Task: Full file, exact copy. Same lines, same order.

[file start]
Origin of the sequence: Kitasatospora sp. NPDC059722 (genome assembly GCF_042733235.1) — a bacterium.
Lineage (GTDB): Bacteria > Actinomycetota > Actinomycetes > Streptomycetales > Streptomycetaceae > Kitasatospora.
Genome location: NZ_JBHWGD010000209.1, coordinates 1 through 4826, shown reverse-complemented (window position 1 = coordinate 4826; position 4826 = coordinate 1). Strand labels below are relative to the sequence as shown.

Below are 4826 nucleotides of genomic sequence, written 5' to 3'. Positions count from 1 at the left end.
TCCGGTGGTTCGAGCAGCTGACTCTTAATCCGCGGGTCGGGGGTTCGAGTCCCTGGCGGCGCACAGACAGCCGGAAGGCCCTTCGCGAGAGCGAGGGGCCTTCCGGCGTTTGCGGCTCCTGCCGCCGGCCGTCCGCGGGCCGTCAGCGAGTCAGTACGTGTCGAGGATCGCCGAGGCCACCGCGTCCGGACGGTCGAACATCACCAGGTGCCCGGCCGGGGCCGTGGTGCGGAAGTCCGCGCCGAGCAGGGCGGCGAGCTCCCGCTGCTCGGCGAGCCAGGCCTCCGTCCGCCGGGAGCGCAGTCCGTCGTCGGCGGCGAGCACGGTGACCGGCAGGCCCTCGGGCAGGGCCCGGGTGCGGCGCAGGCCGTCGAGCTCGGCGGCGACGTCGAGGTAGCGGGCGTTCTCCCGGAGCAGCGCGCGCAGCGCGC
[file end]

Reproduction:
Origin of the sequence: Kitasatospora sp. NPDC059722 (genome assembly GCF_042733235.1) — a bacterium.
Lineage (GTDB): Bacteria > Actinomycetota > Actinomycetes > Streptomycetales > Streptomycetaceae > Kitasatospora.
Genome location: NZ_JBHWGD010000209.1, coordinates 1 through 4826, shown reverse-complemented (window position 1 = coordinate 4826; position 4826 = coordinate 1). Strand labels below are relative to the sequence as shown.

Below are 4826 nucleotides of genomic sequence, written 5' to 3'. Positions count from 1 at the left end.
TCCGGTGGTTCGAGCAGCTGACTCTTAATCCGCGGGTCGGGGGTTCGAGTCCCTGGCGGCGCACAGACAGCCGGAAGGCCCTTCGCGAGAGCGAGGGGCCTTCCGGCGTTTGCGGCTCCTGCCGCCGGCCGTCCGCGGGCCGTCAGCGAGTCAGTACGTGTCGAGGATCGCCGAGGCCACCGCGTCCGGACGGTCGAACATCACCAGGTGCCCGGCCGGGGCCGTGGTGCGGAAGTCCGCGCCGAGCAGGGCGGCGAGCTCCCGCTGCTCGGCGAGCCAGGCCTCCGTCCGCCGGGAGCGCAGTCCGTCGTCGGCGGCGAGCACGGTGACCGGCAGGCCCTCGGGCAGGGCCCGGGTGCGGCGCAGGCCGTCGAGCTCGGCGGCGACGTCGAGGTAGCGGGCGTTCTCCCGGAGCAGCGCGCGCAGCGCGC